Wednesday’s closing session of the Communist Party of China’s (CPC) once-in-five-years National Congress was, like much of the week-long gathering, a tightly choreographed affair. As the carefully selected 2,268 delegates gathered in Beijing’s Great Hall of the People for one last time, it was apparent that the Party was leaving little to chance while handing over the reins of the world’s second-largest economy to the fifth generation of its leadership.
Outgoing General Secretary Hu Jintao will continue as President till March, when Parliament will convene for its annual session. This will give his anointed successor, Vice-President Xi Jinping, some time to come to grips with heading the 81-million-strong Party before taking over matters of government. On Thursday, Mr. Hu is also expected to announce whether he will relinquish his third post — head of the People’s Liberation Army’s (PLA) Central Military Commission. His predecessor, Jiang Zemin, held on to the post for two more years.
While, in theory, the 2,268 delegates as “people’s representatives” can contest and question any decision taken by the Central Committee, every resolution that was put forward on Wednesday was passed unanimously, without a single dissenting vote. From approving the work report of the outgoing 17th Central Committee to selecting a new Central Commission for Discipline Inspection (CCDI) — the Party’s powerful internal disciplinary body — every single delegate raised her or his hand to endorse every decision. When Mr. Hu asked the gathering after every resolution if there were any dissenters, shouts of “no!” echoed loudly — and repeatedly — around the Great Hall.
The selection process of the new Central Committee also threw up no surprises: the 10 current Politburo members seen as contenders for spots on the next Politburo Standing Committee (PBSC) — which will be unveiled on Thursday morning — were all selected among its 205 full members. Besides Mr. Xi and Vice-Premier Li Keqiang — who is expected to succeed Wen Jiabao to the less powerful post of Premier — eight Politburo members vying for a spot on the top body were chosen. They included four officials who rose through the Communist Youth League, where Mr. Hu has allies: head of the Organisation Department Li Yuanchao, top propaganda official Liu Yunshan, Guangdong Party Secretary Wang Yang and State Councillor Liu Yandong, the only female member of the current Politburo. Three officials close to former President Jiang Zemin were also selected — Zhang Gaoli, Zhang Dejiang and Yu Zhengsheng, respectively the Party chiefs in the municipalities of Tianjin, Chongqing and Shanghai.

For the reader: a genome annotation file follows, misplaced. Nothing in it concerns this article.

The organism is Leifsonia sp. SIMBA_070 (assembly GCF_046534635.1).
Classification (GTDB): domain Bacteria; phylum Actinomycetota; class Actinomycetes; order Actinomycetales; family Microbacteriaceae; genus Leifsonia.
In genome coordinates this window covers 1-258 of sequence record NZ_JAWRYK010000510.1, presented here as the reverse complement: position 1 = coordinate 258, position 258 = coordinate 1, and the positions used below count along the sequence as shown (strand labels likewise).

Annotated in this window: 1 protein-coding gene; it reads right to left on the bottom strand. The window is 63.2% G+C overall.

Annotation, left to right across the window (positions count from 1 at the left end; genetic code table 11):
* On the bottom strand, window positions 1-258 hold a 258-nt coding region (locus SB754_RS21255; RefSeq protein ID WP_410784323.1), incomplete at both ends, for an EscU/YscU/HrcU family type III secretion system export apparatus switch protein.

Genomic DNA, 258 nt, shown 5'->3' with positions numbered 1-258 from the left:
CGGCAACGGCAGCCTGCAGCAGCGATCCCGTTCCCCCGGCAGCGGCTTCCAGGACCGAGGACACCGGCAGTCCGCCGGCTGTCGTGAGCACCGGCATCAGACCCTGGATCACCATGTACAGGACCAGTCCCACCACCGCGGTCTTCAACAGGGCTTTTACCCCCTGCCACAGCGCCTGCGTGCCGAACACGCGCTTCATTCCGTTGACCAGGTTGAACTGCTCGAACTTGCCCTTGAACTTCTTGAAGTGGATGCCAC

One post on the next PBSC was all but confirmed when Politburo member Wang Qishan, a Vice-Premier in charge of economic affairs and a vastly experienced banker who has championed economic reforms, was named among the members of the CCDI, the internal disciplinary body. Mr. Wang is another official seen as close to Mr. Jiang and, like Mr. Xi, Mr. Zhang Dejiang and Mr. Yu, is a “princeling” — as relatives of former leaders are known in China. The official in charge of the powerful anti-corruption body usually occupies a spot on the Standing Committee.
As Mr. Hu announced the end of the Congress — and his ten-year term at the helm of the party — he hinted at the enormous challenges his successors will face, including rising corruption, social inequality, transforming China’s economic model and environmental challenges, issues that were reflected in amendments to the Party Constitution. He called on Party members to “keep firmly in mind our sacred duties” and “strive to be role models”. As he bade farewell, the Party’s delegates stood in attention and the PLA marching band played the “Internationale”, the Communist anthem. Led by Mr. Hu, the fourth generation of China’s Communist leaders, all dressed in identical black suits, shuffled out of the Great Hall for one last time, before being whisked away by a waiting fleet of black Audi cars to their reclusive leadership compound down the road.